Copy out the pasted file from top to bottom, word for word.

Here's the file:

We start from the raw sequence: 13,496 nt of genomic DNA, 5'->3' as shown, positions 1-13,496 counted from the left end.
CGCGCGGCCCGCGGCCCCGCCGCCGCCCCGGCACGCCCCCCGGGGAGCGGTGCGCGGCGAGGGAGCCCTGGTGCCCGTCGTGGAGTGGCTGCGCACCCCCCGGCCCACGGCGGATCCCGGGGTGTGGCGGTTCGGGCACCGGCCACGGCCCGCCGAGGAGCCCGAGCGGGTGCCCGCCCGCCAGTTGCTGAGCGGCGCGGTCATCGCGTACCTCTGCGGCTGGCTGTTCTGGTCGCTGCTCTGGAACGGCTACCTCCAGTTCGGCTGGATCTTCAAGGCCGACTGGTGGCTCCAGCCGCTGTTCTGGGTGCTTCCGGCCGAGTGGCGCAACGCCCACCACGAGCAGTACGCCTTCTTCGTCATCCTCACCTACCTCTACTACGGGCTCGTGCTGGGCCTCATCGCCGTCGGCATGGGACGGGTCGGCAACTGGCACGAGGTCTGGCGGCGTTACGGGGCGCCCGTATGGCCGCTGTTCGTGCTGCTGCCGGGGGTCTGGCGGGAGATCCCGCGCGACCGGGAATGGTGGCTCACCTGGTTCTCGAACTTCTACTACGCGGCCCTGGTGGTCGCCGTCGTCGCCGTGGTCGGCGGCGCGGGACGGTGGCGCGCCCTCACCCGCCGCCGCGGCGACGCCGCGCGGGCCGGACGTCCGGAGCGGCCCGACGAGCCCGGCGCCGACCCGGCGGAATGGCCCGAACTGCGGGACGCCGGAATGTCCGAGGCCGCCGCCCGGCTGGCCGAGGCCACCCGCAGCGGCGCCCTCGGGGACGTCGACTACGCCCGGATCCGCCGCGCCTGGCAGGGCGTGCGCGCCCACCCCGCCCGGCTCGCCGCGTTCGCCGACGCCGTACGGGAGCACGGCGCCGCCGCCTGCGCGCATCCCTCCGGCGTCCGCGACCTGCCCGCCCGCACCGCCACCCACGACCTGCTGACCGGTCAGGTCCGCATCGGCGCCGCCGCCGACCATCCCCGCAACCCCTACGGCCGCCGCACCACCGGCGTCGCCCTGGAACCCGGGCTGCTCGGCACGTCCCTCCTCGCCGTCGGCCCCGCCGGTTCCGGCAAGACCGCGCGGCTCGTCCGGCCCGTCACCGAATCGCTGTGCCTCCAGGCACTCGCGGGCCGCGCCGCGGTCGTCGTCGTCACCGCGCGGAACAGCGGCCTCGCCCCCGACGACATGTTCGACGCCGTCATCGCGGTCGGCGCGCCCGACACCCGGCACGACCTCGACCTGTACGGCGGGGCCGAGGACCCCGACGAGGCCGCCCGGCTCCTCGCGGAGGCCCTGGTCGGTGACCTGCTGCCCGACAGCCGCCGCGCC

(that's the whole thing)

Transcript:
We start from the raw sequence: 13,496 nt of genomic DNA, 5'->3' as shown, positions 1-13,496 counted from the left end.
CGCGCGGCCCGCGGCCCCGCCGCCGCCCCGGCACGCCCCCCGGGGAGCGGTGCGCGGCGAGGGAGCCCTGGTGCCCGTCGTGGAGTGGCTGCGCACCCCCCGGCCCACGGCGGATCCCGGGGTGTGGCGGTTCGGGCACCGGCCACGGCCCGCCGAGGAGCCCGAGCGGGTGCCCGCCCGCCAGTTGCTGAGCGGCGCGGTCATCGCGTACCTCTGCGGCTGGCTGTTCTGGTCGCTGCTCTGGAACGGCTACCTCCAGTTCGGCTGGATCTTCAAGGCCGACTGGTGGCTCCAGCCGCTGTTCTGGGTGCTTCCGGCCGAGTGGCGCAACGCCCACCACGAGCAGTACGCCTTCTTCGTCATCCTCACCTACCTCTACTACGGGCTCGTGCTGGGCCTCATCGCCGTCGGCATGGGACGGGTCGGCAACTGGCACGAGGTCTGGCGGCGTTACGGGGCGCCCGTATGGCCGCTGTTCGTGCTGCTGCCGGGGGTCTGGCGGGAGATCCCGCGCGACCGGGAATGGTGGCTCACCTGGTTCTCGAACTTCTACTACGCGGCCCTGGTGGTCGCCGTCGTCGCCGTGGTCGGCGGCGCGGGACGGTGGCGCGCCCTCACCCGCCGCCGCGGCGACGCCGCGCGGGCCGGACGTCCGGAGCGGCCCGACGAGCCCGGCGCCGACCCGGCGGAATGGCCCGAACTGCGGGACGCCGGAATGTCCGAGGCCGCCGCCCGGCTGGCCGAGGCCACCCGCAGCGGCGCCCTCGGGGACGTCGACTACGCCCGGATCCGCCGCGCCTGGCAGGGCGTGCGCGCCCACCCCGCCCGGCTCGCCGCGTTCGCCGACGCCGTACGGGAGCACGGCGCCGCCGCCTGCGCGCATCCCTCCGGCGTCCGCGACCTGCCCGCCCGCACCGCCACCCACGACCTGCTGACCGGTCAGGTCCGCATCGGCGCCGCCGCCGACCATCCCCGCAACCCCTACGGCCGCCGCACCACCGGCGTCGCCCTGGAACCCGGGCTGCTCGGCACGTCCCTCCTCGCCGTCGGCCCCGCCGGTTCCGGCAAGACCGCGCGGCTCGTCCGGCCCGTCACCGAATCGCTGTGCCTCCAGGCACTCGCGGGCCGCGCCGCGGTCGTCGTCGTCACCGCGCGGAACAGCGGCCTCGCCCCCGACGACATGTTCGACGCCGTCATCGCGGTCGGCGCGCCCGACACCCGGCACGACCTCGACCTGTACGGCGGGGCCGAGGACCCCGACGAGGCCGCCCGGCTCCTCGCGGAGGCCCTGGTCGGTGACCTGCTGCCCGACAGCCGCCGCGCC